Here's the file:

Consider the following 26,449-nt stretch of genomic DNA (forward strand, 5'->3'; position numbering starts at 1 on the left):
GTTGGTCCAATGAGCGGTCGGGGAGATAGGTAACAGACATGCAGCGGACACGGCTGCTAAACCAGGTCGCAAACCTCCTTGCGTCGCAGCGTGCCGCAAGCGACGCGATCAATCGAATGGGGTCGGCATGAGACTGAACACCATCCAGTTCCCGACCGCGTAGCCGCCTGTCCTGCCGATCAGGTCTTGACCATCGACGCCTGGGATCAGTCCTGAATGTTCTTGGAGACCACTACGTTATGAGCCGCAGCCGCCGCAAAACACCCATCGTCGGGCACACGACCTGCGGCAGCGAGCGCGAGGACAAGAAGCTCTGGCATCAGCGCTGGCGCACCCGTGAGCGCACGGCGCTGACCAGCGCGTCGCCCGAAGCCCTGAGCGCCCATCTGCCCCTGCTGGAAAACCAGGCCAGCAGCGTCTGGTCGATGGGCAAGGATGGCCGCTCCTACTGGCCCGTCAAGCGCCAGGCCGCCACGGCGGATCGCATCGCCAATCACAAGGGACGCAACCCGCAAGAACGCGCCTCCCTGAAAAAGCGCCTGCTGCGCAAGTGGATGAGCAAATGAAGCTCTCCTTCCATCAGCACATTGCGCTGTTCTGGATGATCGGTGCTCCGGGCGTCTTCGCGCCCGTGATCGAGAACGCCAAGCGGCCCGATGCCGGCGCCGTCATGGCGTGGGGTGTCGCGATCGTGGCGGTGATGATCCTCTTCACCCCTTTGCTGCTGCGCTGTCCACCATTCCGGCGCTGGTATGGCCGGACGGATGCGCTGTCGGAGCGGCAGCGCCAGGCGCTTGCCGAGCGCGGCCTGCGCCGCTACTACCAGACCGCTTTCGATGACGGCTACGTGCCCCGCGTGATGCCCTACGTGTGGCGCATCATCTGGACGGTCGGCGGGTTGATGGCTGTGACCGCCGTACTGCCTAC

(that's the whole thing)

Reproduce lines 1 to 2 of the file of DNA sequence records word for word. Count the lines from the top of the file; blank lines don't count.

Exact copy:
Consider the following 26,449-nt stretch of genomic DNA (forward strand, 5'->3'; position numbering starts at 1 on the left):
GTTGGTCCAATGAGCGGTCGGGGAGATAGGTAACAGACATGCAGCGGACACGGCTGCTAAACCAGGTCGCAAACCTCCTTGCGTCGCAGCGTGCCGCAAGCGACGCGATCAATCGAATGGGGTCGGCATGAGACTGAACACCATCCAGTTCCCGACCGCGTAGCCGCCTGTCCTGCCGATCAGGTCTTGACCATCGACGCCTGGGATCAGTCCTGAATGTTCTTGGAGACCACTACGTTATGAGCCGCAGCCGCCGCAAAACACCCATCGTCGGGCACACGACCTGCGGCAGCGAGCGCGAGGACAAGAAGCTCTGGCATCAGCGCTGGCGCACCCGTGAGCGCACGGCGCTGACCAGCGCGTCGCCCGAAGCCCTGAGCGCCCATCTGCCCCTGCTGGAAAACCAGGCCAGCAGCGTCTGGTCGATGGGCAAGGATGGCCGCTCCTACTGGCCCGTCAAGCGCCAGGCCGCCACGGCGGATCGCATCGCCAATCACAAGGGACGCAACCCGCAAGAACGCGCCTCCCTGAAAAAGCGCCTGCTGCGCAAGTGGATGAGCAAATGAAGCTCTCCTTCCATCAGCACATTGCGCTGTTCTGGATGATCGGTGCTCCGGGCGTCTTCGCGCCCGTGATCGAGAACGCCAAGCGGCCCGATGCCGGCGCCGTCATGGCGTGGGGTGTCGCGATCGTGGCGGTGATGATCCTCTTCACCCCTTTGCTGCTGCGCTGTCCACCATTCCGGCGCTGGTATGGCCGGACGGATGCGCTGTCGGAGCGGCAGCGCCAGGCGCTTGCCGAGCGCGGCCTGCGCCGCTACTACCAGACCGCTTTCGATGACGGCTACGTGCCCCGCGTGATGCCCTACGTGTGGCGCATCATCTGGACGGTCGGCGGGTTGATGGCTGTGACCGCCGTACTGCCTAC